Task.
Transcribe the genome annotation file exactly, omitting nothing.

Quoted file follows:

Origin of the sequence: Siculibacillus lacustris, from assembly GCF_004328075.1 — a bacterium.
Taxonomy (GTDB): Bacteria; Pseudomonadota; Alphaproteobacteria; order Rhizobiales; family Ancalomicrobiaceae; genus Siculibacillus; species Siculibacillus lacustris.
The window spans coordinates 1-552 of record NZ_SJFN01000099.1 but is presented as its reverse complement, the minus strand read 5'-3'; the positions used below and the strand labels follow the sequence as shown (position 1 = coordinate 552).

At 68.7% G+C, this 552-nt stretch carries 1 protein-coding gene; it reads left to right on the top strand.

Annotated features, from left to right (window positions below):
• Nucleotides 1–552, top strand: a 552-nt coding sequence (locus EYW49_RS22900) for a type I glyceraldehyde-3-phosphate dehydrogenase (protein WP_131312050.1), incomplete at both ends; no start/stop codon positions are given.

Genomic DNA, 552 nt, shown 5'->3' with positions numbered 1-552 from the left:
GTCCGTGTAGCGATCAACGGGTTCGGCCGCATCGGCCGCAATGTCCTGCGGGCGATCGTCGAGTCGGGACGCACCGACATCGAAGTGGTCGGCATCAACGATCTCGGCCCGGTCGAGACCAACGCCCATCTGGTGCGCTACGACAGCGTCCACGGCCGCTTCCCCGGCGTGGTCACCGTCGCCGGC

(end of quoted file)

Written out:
Origin of the sequence: Siculibacillus lacustris, from assembly GCF_004328075.1 — a bacterium.
Taxonomy (GTDB): Bacteria; Pseudomonadota; Alphaproteobacteria; order Rhizobiales; family Ancalomicrobiaceae; genus Siculibacillus; species Siculibacillus lacustris.
The window spans coordinates 1-552 of record NZ_SJFN01000099.1 but is presented as its reverse complement, the minus strand read 5'-3'; the positions used below and the strand labels follow the sequence as shown (position 1 = coordinate 552).

At 68.7% G+C, this 552-nt stretch carries 1 protein-coding gene; it reads left to right on the top strand.

Annotated features, from left to right (window positions below):
• Nucleotides 1–552, top strand: a 552-nt coding sequence (locus EYW49_RS22900) for a type I glyceraldehyde-3-phosphate dehydrogenase (protein WP_131312050.1), incomplete at both ends; no start/stop codon positions are given.

Genomic DNA, 552 nt, shown 5'->3' with positions numbered 1-552 from the left:
GTCCGTGTAGCGATCAACGGGTTCGGCCGCATCGGCCGCAATGTCCTGCGGGCGATCGTCGAGTCGGGACGCACCGACATCGAAGTGGTCGGCATCAACGATCTCGGCCCGGTCGAGACCAACGCCCATCTGGTGCGCTACGACAGCGTCCACGGCCGCTTCCCCGGCGTGGTCACCGTCGCCGGC